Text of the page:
Texas A&M opens engineering academy at Tarrant County College

Texas A&M Chancellor John Sharp said the new engineering academy at Tarrant Community College is a small part of the larger university system investment in Fort Worth

Texas A&M Chancellor John Sharp said the new engineering academy at Tarrant Community College is a small part of the larger university system investment in Fort Worth


“Aggieland North” is taking root in Fort Worth as Texas A&M announced on Friday a partnership with Tarrant County College to open a new engineering academy this fall.

Unlike other community college programs where students must compete to transfer to a four-year university, program participants will automatically be dual enrolled in both Texas A & M’s and Tarrant Community College.

This allows them to seamlessly transition to courses at Texas A&M main campus in College Station after completing basic engineering courses at Tarrant Community College south campus.

It’s also a more affordable way to earn an engineering degree, a spokesperson for Texas A&M said. The university estimates that students can save up to $ 4,200 per semester in tuition and fees.

About 30 Tarrant County College students will have the opportunity to take basic engineering courses from Texas A&M faculty starting this fall.

“I wouldn’t be here without a community college,” said John Hurtado, dean of Texas A&M engineering college. He described how a community college advisor helped him navigate the unfamiliar world of academia that set him on his way to a career in aerospace engineering.

“I know those people are here in Tarrant County and I know that today’s students still need that help,” Hurtado said.

Isabel Garcia, a former student of Saginaw Boswell High School, attended a Texas A&M engineering academy similar to Dallas College. She said the program offered her a convenient entry point into higher education at a time when she lacked the resources to attend a four-year college.

She joked about her trepidation about having to travel to take a course in Dallas, which she called “the forbidden lands,” but said the program helped her get used to A&M’s rigorous course load and prepared her to finish. his degree in electrical engineering at the Stazione del Collegio.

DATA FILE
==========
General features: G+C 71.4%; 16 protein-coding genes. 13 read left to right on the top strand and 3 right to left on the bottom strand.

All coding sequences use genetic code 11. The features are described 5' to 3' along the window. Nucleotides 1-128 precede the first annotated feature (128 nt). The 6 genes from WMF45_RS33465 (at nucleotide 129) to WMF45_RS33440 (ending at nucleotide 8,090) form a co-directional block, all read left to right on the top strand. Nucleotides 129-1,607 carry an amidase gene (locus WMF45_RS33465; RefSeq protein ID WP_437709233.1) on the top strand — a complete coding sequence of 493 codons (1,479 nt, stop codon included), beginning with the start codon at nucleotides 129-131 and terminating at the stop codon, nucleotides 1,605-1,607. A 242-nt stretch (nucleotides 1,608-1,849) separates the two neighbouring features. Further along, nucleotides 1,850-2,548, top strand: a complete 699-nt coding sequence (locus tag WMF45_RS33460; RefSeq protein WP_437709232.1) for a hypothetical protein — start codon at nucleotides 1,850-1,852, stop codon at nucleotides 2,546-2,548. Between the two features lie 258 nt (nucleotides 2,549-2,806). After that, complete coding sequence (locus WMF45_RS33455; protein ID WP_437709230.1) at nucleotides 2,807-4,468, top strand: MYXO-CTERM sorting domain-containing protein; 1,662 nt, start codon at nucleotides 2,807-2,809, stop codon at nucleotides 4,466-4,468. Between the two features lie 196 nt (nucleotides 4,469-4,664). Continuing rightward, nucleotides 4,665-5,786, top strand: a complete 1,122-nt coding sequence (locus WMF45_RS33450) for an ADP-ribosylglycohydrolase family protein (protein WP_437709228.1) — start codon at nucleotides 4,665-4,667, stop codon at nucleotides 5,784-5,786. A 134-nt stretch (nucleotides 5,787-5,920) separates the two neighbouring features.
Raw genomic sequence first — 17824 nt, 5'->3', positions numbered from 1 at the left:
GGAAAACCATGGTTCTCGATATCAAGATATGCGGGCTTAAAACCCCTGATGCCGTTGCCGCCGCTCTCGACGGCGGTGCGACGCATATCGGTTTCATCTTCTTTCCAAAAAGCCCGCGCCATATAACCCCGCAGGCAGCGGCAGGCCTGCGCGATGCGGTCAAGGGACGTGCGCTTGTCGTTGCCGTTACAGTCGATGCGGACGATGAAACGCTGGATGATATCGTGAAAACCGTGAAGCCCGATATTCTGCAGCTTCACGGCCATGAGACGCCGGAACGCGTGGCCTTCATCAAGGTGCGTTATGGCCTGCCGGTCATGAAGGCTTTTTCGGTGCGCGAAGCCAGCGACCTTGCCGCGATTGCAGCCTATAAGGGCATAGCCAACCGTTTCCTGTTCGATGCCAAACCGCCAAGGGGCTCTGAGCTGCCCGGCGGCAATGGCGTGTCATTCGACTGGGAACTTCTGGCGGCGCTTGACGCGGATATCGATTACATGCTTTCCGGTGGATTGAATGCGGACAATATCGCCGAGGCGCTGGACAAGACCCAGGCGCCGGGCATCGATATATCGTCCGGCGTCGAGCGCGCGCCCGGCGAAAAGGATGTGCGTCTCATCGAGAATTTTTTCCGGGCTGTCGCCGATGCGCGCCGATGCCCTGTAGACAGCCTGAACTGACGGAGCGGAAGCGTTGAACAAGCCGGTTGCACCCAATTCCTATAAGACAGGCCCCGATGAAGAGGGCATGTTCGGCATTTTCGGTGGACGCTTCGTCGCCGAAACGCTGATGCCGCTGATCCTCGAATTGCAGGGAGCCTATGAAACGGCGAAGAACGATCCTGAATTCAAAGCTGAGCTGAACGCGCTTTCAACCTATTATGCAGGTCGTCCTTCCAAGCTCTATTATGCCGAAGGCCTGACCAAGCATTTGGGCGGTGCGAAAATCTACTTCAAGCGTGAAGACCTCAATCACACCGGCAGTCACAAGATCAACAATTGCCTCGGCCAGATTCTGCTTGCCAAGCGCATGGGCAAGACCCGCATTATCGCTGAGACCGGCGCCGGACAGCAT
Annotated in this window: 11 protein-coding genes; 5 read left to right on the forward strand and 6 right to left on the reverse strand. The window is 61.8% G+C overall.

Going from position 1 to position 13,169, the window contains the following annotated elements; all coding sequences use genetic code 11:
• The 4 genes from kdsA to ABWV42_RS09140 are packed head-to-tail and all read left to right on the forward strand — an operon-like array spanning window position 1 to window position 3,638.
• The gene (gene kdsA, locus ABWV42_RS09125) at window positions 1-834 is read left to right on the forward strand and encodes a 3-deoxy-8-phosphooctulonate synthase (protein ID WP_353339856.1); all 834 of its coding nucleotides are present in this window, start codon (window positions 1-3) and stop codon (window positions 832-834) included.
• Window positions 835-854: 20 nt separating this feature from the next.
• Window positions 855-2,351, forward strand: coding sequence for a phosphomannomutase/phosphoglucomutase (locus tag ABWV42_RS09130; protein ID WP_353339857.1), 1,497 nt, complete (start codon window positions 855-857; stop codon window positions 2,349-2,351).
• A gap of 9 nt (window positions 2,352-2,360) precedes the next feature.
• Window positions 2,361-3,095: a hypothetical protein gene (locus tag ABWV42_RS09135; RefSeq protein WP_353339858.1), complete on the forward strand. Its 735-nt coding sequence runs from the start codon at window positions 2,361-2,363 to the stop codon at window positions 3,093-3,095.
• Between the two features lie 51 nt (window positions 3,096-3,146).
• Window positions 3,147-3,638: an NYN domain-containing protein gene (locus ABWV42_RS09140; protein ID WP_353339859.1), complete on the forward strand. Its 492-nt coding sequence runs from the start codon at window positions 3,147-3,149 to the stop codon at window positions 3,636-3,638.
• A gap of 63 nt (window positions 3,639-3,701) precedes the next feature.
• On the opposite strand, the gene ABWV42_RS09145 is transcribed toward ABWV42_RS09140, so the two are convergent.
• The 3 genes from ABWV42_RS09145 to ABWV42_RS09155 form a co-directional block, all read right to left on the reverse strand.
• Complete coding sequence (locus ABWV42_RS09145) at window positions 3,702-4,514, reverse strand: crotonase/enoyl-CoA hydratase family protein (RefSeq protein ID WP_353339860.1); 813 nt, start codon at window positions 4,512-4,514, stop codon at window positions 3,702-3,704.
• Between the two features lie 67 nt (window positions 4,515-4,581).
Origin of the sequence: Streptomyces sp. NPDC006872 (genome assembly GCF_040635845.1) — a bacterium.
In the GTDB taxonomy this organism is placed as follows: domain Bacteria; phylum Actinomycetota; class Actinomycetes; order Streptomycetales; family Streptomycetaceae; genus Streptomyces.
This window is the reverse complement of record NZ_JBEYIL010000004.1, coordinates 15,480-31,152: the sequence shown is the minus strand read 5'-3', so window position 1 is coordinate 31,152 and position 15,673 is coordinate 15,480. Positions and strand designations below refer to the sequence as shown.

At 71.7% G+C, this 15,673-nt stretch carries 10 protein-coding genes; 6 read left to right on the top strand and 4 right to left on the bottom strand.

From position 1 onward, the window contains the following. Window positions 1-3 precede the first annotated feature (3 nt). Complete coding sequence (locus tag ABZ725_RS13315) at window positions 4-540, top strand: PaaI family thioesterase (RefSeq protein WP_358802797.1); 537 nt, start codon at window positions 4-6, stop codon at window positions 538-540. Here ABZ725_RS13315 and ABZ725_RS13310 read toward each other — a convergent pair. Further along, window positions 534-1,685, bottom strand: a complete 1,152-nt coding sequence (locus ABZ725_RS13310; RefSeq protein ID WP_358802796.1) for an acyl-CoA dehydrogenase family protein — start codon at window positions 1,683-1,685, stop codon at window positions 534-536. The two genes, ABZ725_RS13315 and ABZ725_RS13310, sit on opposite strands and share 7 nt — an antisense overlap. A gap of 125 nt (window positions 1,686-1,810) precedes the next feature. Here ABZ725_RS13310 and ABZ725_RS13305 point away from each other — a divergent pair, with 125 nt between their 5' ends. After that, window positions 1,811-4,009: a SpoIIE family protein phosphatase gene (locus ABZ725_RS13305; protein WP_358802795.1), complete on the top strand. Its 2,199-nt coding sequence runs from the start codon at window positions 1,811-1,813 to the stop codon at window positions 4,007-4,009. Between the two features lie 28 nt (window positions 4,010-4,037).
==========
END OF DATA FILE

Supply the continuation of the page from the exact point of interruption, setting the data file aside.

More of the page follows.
Garcia said she would benefit from having an academy program closer to home, but said she was excited about the impact this program would have on the academy’s next cohort of students.

His brother, a high school student, was inspired by his experience to explore a career in computer engineering, Garcia said.

“I am just so excited that he will have an opportunity that will be far less stressful than the one I had to go through to pursue his engineering career,” he said.

Fort Worth city council member Carlos Flores, himself an aerospace engineer, wrote in an email that the program offers students the opportunity to enter “the exciting and competitive field of engineering.”

“The need for engineers in various fields continues to be a local and national concern. Efforts like this will go a long way to meet this need, “Flores wrote.

The partnership is part of a larger Texas A&M effort to establish a foothold in Fort Worth, Chancellor John Sharp said Friday.

“We realized very soon after we put the law school in that Fort Worth is our kind of city,” Sharp said.

In November 2021, the university announced that it was building a top-tier university research campus around the site of its law school at 1515 Commerce St.

The new A&M center campus will house a research and innovation center, which Sharp says will match the growth of Fort Worth, expand its employment base in industrial manufacturing, and make the city a center of research in emergency communications, biomedical research and in nutrition science.

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Harrison Mantas covers the government, agencies, and people of the city of Fort Worth. Previously he was involved in fact-checking and disinformation at the Poynter Institute in St. Petersburg, Florida, as well as local, state and federal politics in Phoenix, Arizona and Washington, D.C. Likes to live by tweeting city hall meetings and helping his fellow I Fort Worthian find out what’s going on. Reach him by email at hmantas@star-telegram.com, Twitter @HarrisonMantas, or by phone at 817-390-7040.


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